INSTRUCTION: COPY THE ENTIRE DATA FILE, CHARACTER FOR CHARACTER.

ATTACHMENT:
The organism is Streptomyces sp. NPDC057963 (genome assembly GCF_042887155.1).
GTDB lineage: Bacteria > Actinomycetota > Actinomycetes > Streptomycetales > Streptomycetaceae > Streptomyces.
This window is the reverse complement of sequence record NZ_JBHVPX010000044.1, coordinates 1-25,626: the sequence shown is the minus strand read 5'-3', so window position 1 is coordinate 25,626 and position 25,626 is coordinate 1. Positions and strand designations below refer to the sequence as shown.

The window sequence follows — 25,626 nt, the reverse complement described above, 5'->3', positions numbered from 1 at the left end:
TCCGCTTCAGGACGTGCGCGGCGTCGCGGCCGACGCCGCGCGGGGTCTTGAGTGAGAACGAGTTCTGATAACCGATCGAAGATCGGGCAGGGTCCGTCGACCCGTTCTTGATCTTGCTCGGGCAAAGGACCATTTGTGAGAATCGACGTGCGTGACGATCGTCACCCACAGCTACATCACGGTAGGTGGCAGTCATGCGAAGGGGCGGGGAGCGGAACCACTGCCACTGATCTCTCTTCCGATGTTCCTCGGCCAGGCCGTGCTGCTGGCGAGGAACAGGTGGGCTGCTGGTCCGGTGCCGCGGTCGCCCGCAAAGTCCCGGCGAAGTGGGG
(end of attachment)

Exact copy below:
The organism is Streptomyces sp. NPDC057963 (genome assembly GCF_042887155.1).
GTDB lineage: Bacteria > Actinomycetota > Actinomycetes > Streptomycetales > Streptomycetaceae > Streptomyces.
This window is the reverse complement of sequence record NZ_JBHVPX010000044.1, coordinates 1-25,626: the sequence shown is the minus strand read 5'-3', so window position 1 is coordinate 25,626 and position 25,626 is coordinate 1. Positions and strand designations below refer to the sequence as shown.

The window sequence follows — 25,626 nt, the reverse complement described above, 5'->3', positions numbered from 1 at the left end:
TCCGCTTCAGGACGTGCGCGGCGTCGCGGCCGACGCCGCGCGGGGTCTTGAGTGAGAACGAGTTCTGATAACCGATCGAAGATCGGGCAGGGTCCGTCGACCCGTTCTTGATCTTGCTCGGGCAAAGGACCATTTGTGAGAATCGACGTGCGTGACGATCGTCACCCACAGCTACATCACGGTAGGTGGCAGTCATGCGAAGGGGCGGGGAGCGGAACCACTGCCACTGATCTCTCTTCCGATGTTCCTCGGCCAGGCCGTGCTGCTGGCGAGGAACAGGTGGGCTGCTGGTCCGGTGCCGCGGTCGCCCGCAAAGTCCCGGCGAAGTGGGG